‘Mahendra Kapoor disappeared from Bollywood music scene too early’

September 28th, 2008 - 5:24 pm ICT by IANS  

Mumbai, Sep 28 (IANS) A voice that rendered many immortal songs will be heard no more, as Bollywood bade farewell Sunday to singer Mahendra Kapoor, who passed away at the age of 74, following cardiac arrest in Mumbai. The voice, a friend of Kapoor said had recently faded into the background as the industry allowed him to disappear from the scene.

Kapoor’s only son, Rohan Kapoor, lit the funeral pyre at the Santacruz crematorium, about five kilometers away from his Bandra residence.

As the funeral pyre lit up in flames, the scene at the cremation site became surcharged with emotion, more so because a fan stared singing the late singer’s popular numbers with tears rolling down his cheeks, making the memories of the departed soul more poignant.

Though Bollywood’s big names were conspicuous by their absence, it was a well-attended funeral ceremony.

Kapoor’s son Rohan, who had started his career as an actor in the 80s and acted in movies like “Faasle” (1985), “Love 86″ (1986) and “Imaandar” (1987), personally received the mourners.

Though Mahendra Kapoor had not been singing in movies lately, he had been a popular figure in Bollywood mainly due to his unassuming nature.

“He had always kept in touch with the latest happenings in the film industry and appreciated improvement of the music quality of Bollywood movies of late,” said Rohan.

The yesteryears actor Manoj Kumar echoed what Raj Kapoor had said when singer Mukesh passed away as he told IANS “I have lost my voice.”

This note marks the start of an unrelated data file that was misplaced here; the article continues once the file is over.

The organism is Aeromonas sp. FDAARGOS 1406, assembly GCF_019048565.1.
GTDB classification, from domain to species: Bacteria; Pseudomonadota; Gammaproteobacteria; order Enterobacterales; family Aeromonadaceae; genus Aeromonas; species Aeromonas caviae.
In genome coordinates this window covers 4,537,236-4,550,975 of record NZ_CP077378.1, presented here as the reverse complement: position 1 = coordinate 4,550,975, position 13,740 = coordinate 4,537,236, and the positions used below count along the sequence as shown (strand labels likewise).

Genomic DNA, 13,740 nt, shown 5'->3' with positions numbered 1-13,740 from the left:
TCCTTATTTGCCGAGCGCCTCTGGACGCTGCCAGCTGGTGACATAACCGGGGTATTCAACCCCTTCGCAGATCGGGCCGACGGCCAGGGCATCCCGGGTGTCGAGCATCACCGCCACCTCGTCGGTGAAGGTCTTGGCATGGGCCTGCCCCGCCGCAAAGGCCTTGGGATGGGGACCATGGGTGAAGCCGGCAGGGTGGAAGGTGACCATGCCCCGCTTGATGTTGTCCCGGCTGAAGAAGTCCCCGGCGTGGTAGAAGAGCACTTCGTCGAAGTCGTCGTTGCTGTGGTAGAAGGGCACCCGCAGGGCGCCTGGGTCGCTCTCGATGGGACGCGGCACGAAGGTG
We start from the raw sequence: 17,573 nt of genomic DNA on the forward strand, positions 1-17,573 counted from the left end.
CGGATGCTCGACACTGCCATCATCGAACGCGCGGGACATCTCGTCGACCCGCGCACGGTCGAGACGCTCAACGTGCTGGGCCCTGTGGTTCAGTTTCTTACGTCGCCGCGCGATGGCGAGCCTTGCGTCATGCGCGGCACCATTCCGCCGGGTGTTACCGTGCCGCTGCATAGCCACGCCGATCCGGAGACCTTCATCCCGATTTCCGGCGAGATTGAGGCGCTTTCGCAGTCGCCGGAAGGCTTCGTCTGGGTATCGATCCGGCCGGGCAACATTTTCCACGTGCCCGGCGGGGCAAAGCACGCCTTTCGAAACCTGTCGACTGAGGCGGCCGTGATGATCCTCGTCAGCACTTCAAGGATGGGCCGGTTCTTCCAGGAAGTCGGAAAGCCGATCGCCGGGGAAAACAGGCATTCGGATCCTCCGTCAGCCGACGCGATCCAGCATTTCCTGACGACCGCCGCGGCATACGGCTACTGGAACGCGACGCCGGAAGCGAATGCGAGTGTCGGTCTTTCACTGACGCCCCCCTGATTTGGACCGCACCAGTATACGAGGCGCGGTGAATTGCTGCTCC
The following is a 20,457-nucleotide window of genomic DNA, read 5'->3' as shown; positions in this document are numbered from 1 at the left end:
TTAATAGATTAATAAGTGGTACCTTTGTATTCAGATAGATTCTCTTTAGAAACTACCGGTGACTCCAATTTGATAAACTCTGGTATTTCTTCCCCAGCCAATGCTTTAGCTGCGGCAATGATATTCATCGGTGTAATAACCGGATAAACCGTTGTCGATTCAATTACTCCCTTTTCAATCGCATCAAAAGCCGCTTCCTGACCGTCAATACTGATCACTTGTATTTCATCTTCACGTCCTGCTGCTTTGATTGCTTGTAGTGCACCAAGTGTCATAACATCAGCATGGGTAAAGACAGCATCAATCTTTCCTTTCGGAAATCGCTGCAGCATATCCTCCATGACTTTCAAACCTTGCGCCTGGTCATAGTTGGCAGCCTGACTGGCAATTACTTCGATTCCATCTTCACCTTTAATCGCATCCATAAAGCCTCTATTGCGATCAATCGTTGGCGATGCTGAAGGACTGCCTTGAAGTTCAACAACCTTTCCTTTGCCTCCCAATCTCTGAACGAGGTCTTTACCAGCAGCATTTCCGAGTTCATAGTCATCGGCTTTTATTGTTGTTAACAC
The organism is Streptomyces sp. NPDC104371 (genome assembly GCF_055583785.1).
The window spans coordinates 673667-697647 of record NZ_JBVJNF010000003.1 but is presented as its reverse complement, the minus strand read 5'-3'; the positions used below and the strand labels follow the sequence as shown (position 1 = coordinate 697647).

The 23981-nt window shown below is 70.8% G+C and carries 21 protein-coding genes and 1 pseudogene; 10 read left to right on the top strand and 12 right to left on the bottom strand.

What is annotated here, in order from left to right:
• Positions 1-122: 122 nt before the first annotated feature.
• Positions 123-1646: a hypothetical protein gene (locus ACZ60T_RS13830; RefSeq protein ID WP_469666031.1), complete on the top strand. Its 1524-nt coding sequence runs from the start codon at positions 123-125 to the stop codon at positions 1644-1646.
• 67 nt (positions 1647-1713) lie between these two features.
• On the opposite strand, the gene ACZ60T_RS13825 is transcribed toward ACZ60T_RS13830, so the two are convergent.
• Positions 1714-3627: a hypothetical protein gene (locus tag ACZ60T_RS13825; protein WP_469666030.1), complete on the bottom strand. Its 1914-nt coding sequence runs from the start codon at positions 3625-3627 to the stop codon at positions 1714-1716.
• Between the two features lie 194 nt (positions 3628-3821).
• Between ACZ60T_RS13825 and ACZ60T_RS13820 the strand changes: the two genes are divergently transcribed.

Kapoor had sung the most popular number in Kumar’s “Upkar”(1967), “mere desh ki dharti.”

“Though I had not been in touch with him on a regular basis in recent times, we were good friends. I am still finding it hard to believe that he is no more,” Kumar said.

Kapoor, who got the singing break in Bollywood with director Raja Nawathe’s “Sohni Mahiwal” in 1958, came into prominence only after he rendered the “Aadha hai chandrama raat aadhi” number in V. Shantaram’s 1959 movie “Navrang” under the baton of composer C. Ramchandra.

With B.R. Chopra’s “Dhool Ka Phool,” directed by Yash Chopra, he consolidated his career in Bollywood. Later, he became a permanent fixture of B.R. Films and sang some memorable songs for the banner, including “Gumrah,” “Humraaz” and “Waqt.”

It was music director Ravi who utilised his high-pitched voice more suitably.

“It is my personal feeling that the industry allowed Kapoor to disappear from its music scene rather too quickly. It is also a fact that music directors hired his services sparingly, assigning him too few songs to sing in movies though he deserved more,” said a producer friend of the late singer.

Did the new generation which took over Bollywood forget Kapoor too quickly?

“How could we have forgotten him? After all, we grew up listening to his songs and learning from the way he sang.” Said singer Udit Narayan.

Since 1980, Kapoor started singing for regional movies, mainly in Punjabi, Bhojpuri and Marathi. He was a permanent singer for successful Marathi filmmaker, Dada Kondke.

Besides, playback singing, Kapoor had gone on tours to various countries to give musical concert along with his troupe, which also included his son.

Though Kapoor had sung a number of non-film bhajans, it is because of his rendition of the most chanted one, “Om Jai Jagdish…” that helped it travel beyond north India and attain a country-wide popularity.

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